Western Sahara: Morocco Rejects U.N. Apology for 'Occupation' Comment

Moroccan protesters demonstrate against Ban Ki-moon's comments about Western Sahara.
Moroccan protesters demonstrate in Rabat, Morocco, March 13, against comments made by Ban Ki-moon regarding Western Sahara. The Moroccan foreign ministry has said Ban's comments were "premeditated acts to alter the nature of the dispute" over the contested region. FADEL SENNA/AFP/Getty Images

Morocco has rejected an explanation offered by United Nations chief Ban Ki-moon for controversial comments he about the disputed Western Sahara region.

The North African country has been locked in a war of words with the U.N. secretary-general since Ban described Western Sahara as under "occupation" during a visit to Algerian refugee camps for the Sahrawi people displaced from the region earlier in March.

Morocco ordered dozens of its personnel to withdraw from the U.N. mission in Western Sahara—known as MINURSO—and has threatened to pull troops from U.N. peacekeeping operations worldwide.

Morocco annexed the majority of Western Sahara —which borders Morocco, Algeria and Mauritania—in 1975 after almost a century of Spanish colonial rule. The Algerian-backed Polisario Front, an organization claiming to represent the Sahrawi people, was founded in 1973 and launched a guerilla struggle against Morocco's claim to the territory. The U.N. brokered a ceasefire between the two parties in 1991 and a referendum on Western Sahara's future was promised, but the two sides have been deadlocked ever since and Morocco has said it will not offer Western Sahara anything more than autonomy.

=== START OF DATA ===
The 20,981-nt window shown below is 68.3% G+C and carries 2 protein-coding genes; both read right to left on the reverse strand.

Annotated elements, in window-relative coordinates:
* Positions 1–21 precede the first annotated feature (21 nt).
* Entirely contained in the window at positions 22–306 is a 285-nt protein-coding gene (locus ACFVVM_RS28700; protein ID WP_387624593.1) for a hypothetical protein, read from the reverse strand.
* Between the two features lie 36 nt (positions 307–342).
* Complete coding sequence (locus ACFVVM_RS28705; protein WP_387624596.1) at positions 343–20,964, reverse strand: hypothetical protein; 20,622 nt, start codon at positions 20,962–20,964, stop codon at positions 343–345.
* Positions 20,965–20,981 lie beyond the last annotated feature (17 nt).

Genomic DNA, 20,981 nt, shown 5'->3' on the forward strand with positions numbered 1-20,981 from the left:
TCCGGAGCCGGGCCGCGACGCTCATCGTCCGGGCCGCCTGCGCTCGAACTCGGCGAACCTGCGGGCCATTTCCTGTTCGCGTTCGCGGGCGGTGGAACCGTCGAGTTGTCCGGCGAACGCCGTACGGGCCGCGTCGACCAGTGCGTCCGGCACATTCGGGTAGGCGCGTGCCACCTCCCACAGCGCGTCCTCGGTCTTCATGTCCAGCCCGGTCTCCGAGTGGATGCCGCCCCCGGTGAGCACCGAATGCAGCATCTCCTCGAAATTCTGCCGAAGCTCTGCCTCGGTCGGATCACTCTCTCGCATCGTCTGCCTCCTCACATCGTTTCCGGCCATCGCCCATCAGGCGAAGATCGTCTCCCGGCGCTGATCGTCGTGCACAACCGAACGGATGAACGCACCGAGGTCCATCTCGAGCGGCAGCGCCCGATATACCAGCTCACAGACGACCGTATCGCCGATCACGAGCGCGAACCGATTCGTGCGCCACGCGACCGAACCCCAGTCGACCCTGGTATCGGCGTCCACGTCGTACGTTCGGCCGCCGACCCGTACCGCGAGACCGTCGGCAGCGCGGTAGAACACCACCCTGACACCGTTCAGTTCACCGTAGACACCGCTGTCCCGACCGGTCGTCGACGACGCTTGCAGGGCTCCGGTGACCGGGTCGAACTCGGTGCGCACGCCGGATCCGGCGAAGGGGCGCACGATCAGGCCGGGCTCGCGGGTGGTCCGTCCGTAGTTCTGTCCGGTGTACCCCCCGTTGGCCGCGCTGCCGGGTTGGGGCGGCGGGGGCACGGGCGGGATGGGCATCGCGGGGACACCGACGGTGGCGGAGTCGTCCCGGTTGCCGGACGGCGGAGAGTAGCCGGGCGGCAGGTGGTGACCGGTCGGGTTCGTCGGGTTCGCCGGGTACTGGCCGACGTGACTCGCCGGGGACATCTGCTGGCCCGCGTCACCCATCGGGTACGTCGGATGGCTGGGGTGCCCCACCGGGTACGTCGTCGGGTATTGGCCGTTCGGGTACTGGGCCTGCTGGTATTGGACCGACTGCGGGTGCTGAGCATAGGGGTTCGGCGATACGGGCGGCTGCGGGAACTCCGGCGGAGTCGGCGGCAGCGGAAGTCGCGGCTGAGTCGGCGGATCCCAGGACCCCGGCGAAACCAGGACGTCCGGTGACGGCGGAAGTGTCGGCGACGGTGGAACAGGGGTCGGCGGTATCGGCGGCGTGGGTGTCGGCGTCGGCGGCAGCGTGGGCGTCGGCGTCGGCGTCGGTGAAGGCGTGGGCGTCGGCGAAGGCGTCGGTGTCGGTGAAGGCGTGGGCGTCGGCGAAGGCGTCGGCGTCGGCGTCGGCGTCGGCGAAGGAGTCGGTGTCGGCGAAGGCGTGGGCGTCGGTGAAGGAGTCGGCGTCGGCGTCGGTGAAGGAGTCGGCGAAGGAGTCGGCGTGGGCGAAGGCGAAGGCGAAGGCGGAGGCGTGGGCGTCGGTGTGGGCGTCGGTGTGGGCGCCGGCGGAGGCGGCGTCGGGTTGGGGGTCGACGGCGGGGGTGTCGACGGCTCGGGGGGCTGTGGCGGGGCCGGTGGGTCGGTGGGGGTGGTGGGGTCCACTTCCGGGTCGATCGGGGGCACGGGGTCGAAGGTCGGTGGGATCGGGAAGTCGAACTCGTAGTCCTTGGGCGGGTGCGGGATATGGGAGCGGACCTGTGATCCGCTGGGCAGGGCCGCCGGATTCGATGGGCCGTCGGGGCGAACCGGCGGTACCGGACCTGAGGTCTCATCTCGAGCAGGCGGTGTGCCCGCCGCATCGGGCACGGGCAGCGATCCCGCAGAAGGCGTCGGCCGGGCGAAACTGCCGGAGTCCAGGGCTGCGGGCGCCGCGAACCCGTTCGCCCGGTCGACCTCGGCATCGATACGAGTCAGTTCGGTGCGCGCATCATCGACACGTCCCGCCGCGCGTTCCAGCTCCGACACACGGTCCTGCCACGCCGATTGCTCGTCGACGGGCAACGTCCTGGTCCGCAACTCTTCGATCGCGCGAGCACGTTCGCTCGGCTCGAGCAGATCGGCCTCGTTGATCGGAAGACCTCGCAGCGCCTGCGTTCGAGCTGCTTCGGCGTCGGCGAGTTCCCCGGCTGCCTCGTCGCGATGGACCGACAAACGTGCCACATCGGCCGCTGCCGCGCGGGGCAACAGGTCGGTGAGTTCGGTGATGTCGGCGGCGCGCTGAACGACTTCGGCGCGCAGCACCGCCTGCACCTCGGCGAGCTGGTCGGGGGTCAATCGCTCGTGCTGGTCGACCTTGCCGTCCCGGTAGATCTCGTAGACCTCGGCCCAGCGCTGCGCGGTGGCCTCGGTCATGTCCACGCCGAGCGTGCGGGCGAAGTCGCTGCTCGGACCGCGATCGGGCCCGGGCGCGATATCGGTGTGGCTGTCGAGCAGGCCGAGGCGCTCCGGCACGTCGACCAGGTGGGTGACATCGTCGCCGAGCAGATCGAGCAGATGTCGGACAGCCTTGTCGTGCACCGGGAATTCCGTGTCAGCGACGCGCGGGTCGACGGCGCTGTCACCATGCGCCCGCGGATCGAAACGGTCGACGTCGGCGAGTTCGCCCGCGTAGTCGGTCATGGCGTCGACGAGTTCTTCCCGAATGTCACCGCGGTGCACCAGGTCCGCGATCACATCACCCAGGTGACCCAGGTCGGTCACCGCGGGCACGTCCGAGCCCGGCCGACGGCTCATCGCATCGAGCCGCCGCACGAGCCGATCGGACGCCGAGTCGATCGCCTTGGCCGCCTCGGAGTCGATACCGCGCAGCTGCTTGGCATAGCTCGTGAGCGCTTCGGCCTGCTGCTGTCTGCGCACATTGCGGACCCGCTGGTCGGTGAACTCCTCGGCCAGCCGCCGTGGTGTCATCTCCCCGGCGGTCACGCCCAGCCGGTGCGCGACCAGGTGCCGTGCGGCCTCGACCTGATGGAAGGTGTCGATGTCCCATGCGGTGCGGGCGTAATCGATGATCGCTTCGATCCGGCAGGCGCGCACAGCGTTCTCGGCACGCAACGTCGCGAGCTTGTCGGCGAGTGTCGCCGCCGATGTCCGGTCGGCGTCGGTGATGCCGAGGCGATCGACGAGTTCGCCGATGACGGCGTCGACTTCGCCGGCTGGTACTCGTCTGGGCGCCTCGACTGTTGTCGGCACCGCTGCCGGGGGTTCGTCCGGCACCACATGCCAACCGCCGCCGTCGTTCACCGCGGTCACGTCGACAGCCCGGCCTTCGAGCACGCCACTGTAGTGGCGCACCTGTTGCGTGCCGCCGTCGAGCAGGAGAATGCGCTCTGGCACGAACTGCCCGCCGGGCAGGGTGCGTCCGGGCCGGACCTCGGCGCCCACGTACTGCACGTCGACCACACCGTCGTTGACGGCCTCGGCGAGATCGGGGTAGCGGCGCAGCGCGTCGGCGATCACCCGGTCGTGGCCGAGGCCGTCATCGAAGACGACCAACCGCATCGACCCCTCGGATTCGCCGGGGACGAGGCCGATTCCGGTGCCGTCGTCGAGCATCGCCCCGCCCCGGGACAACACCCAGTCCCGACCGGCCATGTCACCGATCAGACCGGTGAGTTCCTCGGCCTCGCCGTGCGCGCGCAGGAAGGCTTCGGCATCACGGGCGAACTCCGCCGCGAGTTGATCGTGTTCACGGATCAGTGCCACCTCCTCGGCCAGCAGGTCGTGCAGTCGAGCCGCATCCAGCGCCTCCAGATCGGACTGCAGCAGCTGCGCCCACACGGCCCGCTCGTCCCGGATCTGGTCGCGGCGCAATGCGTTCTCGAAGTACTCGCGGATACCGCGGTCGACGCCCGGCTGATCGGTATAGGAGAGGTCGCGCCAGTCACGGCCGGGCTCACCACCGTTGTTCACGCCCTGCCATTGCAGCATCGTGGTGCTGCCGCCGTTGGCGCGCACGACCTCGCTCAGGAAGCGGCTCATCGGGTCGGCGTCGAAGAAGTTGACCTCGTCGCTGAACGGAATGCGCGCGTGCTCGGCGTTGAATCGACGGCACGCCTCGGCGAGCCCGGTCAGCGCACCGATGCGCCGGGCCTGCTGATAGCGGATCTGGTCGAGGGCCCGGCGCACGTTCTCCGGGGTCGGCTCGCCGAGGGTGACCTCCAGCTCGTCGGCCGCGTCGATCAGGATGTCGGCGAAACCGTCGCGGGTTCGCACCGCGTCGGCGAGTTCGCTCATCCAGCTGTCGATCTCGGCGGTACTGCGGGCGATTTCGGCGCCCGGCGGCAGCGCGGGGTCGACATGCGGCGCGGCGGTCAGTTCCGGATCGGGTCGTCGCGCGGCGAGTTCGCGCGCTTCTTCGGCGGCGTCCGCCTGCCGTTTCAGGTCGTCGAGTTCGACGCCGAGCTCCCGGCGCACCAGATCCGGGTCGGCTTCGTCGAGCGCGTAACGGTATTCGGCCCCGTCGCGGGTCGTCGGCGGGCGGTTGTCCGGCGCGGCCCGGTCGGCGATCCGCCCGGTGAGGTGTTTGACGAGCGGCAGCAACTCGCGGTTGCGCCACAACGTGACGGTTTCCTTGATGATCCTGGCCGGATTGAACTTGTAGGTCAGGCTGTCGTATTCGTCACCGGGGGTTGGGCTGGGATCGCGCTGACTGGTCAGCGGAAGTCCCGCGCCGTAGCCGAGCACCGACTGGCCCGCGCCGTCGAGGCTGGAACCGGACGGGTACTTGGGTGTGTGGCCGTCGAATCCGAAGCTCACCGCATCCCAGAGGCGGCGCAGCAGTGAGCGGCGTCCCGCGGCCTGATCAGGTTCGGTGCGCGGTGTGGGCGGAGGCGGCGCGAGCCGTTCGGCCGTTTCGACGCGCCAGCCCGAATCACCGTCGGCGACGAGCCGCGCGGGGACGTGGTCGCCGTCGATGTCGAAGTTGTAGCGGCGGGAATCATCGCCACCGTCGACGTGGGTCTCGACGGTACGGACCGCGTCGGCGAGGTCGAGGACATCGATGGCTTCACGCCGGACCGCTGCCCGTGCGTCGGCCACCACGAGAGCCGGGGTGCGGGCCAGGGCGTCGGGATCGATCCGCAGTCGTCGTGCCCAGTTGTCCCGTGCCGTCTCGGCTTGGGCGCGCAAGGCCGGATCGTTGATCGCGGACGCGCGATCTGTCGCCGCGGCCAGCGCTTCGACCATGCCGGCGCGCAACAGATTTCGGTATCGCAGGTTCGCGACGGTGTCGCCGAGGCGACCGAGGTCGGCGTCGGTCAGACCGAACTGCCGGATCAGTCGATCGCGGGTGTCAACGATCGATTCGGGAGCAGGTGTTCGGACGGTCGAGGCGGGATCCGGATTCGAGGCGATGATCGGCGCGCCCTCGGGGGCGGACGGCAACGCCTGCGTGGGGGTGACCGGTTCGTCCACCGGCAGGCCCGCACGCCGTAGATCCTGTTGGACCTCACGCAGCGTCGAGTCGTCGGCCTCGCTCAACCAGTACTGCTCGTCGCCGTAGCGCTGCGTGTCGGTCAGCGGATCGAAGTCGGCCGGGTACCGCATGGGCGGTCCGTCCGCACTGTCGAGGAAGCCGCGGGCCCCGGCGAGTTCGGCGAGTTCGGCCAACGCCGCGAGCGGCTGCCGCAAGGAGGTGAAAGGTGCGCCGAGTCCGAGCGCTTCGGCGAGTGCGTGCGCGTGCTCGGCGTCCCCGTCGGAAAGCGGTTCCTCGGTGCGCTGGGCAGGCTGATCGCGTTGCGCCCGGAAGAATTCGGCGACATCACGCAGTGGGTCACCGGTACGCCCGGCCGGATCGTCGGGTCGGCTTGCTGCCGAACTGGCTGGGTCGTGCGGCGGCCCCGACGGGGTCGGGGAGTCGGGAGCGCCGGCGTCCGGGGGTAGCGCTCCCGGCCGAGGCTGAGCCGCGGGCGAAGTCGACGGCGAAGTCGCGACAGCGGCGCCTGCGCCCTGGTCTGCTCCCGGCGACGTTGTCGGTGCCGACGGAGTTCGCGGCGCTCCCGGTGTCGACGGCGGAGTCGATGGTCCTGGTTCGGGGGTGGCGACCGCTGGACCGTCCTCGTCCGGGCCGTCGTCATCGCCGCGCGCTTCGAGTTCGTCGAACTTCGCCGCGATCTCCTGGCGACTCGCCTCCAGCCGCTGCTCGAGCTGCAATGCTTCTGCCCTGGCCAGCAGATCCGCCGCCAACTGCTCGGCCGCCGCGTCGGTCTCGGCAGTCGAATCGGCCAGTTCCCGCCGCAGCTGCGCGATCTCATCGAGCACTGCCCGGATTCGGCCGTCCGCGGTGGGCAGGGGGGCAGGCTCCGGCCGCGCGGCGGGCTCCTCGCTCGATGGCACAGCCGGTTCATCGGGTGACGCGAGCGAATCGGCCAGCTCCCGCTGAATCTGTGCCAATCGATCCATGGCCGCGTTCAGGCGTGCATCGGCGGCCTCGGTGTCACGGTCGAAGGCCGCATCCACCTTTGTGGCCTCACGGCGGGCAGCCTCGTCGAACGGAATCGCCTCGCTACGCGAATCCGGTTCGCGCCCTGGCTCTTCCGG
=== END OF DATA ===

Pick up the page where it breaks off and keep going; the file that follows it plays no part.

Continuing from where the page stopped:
A U.N. spokesperson said on Monday that Ban's use of the word "occupation" was "spontaneous" and that the U.N. chief regretted the "misunderstandings and consequences that this personal expression of solicitude provoked."

But in a statement released on Tuesday, Morocco's foreign ministry said that Ban's comments were "premeditated acts to alter the nature of the dispute" and rejected the U.N.'s explanation. "At this level of responsibility, words have meaning, political and legal consequences, and personal opinions have no place," said the statement, reported by Reuters.

The statement also criticized Ban for visiting Bir Lahlou town, which forms part of the buffer zone in Western Sahara between Morocco and the Polisario Front, and for signalling acknowledgement of the flag of the group's self-declared Arab Sahrawi Republic (SADR). The SADR is acknowledged by a number of African countries, including Nigeria and South Africa, but does not have huge support among Western powers.

Some 90,000 people are living in refugee camps in west Algeria, near to the border with Western Sahara, according to the U.N. Refugee Agency, although the Algerian government puts the figure at 165,000.